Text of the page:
Once in awhile a day comes along that reminds you what this is all for, why this crazy ride we call life is worth riding. That day is Saturday, so bask in its glory while you read its news: Giorgio Mammoliti has big plans for solving homelessness in Toronto; Kristyn Wong-Tam has big plans for Wellesley Street; the heat, and a playground, rise in High Park; Toronto's infrastructure has heatstroke; rain brings a reprieve from the hot, hot, heat; and flesh-killing bacteria-killing maggots (enough said?).
Councillor Giorgio Mammoliti (Ward 7, York West) has a message for Toronto’s most vulnerable citizens: you can’t sleep on the streets. The head of Mayor Rob Ford’s taskforce on homelessness says it’s time to get homeless people off the streets, and wants the City to replace shelters with apartment-like transitional housing in which homeless people could get support for addictions and mental health issues. If only we’d known all along what the simple solution is to homelessness…to simply stop being homeless! Just, stop it! Thank you, Mammoliti.
A 2.1 acre stretch of land that runs along Wellesley Street between Bay and Yonge streets may soon become a park if Councillor Kristyn Wong-Tam (Ward 27, Toronto Centre-Rosedale) gets her way. Rather than go through with the sale of the vacant lot at 11 Wellesley Street (the office of the Infrastructure Ontario minister says the property is on the market), Wong-Tam is pushing for a park with a Green P lot, possibly underneath. The land was donated to Ontario in the late 1980s to build a new ballet and opera house, a plan that collapsed along with the economy. Word is that cement blocks will be set-up outside the proposed parkland so that Toronto Star reporter Daniel Dale can peek over and check on the progress from time-to-time.
Were you complaining about the heat yesterday? Were you doing so while rebuilding a playground? In other words, are you a true Canadian hero? No? Well, guess what. These people are.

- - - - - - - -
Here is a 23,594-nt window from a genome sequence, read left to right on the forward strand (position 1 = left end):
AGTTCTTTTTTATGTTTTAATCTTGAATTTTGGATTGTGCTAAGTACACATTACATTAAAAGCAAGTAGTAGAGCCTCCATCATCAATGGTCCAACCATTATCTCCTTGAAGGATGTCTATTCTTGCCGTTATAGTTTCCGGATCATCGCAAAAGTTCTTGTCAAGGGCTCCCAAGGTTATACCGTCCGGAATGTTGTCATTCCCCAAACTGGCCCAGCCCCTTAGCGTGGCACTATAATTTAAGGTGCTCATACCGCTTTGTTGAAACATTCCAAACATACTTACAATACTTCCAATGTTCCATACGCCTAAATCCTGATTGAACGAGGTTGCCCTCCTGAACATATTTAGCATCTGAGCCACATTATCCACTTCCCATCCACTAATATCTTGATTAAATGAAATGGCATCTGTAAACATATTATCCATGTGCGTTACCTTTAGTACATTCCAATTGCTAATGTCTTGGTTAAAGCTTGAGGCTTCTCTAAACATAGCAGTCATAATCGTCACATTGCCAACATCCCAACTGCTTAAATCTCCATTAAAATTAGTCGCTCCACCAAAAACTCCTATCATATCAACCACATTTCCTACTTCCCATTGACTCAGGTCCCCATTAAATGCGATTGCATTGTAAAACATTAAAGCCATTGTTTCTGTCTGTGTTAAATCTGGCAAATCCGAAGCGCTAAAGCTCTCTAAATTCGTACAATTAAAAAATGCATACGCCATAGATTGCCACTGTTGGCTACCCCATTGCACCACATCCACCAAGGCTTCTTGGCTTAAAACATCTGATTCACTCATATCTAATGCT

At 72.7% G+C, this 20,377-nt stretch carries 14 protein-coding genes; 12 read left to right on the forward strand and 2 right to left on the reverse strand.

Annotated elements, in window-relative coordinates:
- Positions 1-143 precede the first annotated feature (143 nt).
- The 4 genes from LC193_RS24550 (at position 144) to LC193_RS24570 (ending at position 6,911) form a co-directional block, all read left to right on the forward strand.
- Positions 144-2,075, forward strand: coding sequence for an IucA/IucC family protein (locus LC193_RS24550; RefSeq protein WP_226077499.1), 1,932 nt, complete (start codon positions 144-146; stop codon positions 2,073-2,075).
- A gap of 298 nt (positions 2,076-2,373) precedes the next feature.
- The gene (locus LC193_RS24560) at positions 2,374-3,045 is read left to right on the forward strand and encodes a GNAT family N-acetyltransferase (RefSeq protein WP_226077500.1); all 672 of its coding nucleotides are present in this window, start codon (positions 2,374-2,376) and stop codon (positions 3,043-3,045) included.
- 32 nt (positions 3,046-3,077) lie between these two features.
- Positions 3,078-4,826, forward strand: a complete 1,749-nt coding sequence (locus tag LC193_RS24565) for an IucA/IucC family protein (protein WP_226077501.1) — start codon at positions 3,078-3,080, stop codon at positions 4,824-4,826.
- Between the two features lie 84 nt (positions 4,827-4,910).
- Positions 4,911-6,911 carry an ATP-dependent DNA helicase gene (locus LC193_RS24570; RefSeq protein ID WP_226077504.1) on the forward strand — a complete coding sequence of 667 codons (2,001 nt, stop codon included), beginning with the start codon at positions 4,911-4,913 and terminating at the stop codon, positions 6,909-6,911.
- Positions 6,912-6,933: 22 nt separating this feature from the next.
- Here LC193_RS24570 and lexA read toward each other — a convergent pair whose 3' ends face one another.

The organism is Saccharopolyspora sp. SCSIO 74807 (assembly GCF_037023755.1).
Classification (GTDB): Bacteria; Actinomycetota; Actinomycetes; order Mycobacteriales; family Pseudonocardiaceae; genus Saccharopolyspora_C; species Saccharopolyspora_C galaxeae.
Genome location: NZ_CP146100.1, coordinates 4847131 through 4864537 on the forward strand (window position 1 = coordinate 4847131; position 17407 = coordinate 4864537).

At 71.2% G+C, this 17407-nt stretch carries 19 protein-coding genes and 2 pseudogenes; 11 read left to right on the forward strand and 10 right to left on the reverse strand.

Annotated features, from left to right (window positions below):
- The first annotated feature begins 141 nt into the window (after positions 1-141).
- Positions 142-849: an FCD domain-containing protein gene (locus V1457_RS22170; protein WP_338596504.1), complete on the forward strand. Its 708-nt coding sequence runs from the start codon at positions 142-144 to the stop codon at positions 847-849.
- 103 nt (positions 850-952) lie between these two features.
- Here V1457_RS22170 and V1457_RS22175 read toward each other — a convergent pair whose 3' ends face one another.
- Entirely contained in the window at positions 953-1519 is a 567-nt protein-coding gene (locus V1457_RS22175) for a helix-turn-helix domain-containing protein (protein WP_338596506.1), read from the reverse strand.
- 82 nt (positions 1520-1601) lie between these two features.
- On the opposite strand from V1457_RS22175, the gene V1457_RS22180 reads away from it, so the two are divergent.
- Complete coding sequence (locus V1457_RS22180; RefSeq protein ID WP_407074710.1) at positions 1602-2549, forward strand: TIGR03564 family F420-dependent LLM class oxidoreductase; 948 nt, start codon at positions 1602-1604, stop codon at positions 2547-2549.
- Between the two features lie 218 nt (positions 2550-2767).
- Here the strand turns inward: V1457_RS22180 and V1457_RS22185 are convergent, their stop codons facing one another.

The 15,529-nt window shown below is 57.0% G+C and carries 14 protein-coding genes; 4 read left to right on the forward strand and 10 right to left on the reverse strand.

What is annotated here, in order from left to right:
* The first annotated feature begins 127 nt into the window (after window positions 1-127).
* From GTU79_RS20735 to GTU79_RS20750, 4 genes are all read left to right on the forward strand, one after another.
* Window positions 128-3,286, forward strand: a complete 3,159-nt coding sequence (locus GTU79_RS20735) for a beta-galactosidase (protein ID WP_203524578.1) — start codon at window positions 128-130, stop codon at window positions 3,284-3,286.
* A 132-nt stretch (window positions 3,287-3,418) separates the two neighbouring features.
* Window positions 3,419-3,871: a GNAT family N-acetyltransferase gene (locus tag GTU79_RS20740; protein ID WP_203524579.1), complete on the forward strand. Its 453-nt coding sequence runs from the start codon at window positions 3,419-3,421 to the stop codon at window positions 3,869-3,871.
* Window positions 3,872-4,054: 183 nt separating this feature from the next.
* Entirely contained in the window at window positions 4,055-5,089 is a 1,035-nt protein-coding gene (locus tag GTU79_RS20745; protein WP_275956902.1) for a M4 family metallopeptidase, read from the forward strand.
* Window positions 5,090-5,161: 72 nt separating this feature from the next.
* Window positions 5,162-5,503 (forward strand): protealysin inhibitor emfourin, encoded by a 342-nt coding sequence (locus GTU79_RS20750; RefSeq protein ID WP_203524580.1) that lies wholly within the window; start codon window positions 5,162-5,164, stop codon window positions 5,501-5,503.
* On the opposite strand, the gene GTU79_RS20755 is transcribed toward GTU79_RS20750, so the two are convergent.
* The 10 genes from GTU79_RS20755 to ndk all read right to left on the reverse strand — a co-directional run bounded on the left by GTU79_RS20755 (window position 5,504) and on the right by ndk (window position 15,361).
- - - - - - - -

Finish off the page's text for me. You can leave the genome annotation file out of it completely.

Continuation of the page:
In case you hadn’t noticed, Toronto’s infrastructure doesn’t seem to be coping with the heat very well. Blackouts across the Toronto-area from late Thursday to Friday evening were caused by aging equipment failing in the heat, and on Friday the TTC slowed subway trains to 40 km/h from 60 km/h in open areas because tracks can expand and warp at 35 degrees or higher. In other words, Toronto was not built for this kind of weather. Looks like Americans aren’t the only ones who think we live in igloos.
If all this extreme heat talk is getting you down, parts of the GTA will have something to look forward to today—torrential downpours! Hurray!
The following news blurb is NSFB (Not Safe For Breakfast-Eating). A Scarborough man who almost lost his foot to an aggressive flesh-killing infection was saved by an unlikely ally: maggots. How did this happen, you ask? Please continue, you say? Don’t say you weren’t warned. Doctors at Rouge Valley Centenary Hospital arranged for said maggots to be quickly imported from California, and within 24 hours after arrival, 800 maggots per treatment were applied to the man’s wounded foot once a week for three weeks. They were then left for up to 36 hours to eat the dead flesh. While on, they were covered with mesh so that they could breath, and at the end of each application the maggots were washed out with a peroxide rinse, and then disposed of once dead. Now you know.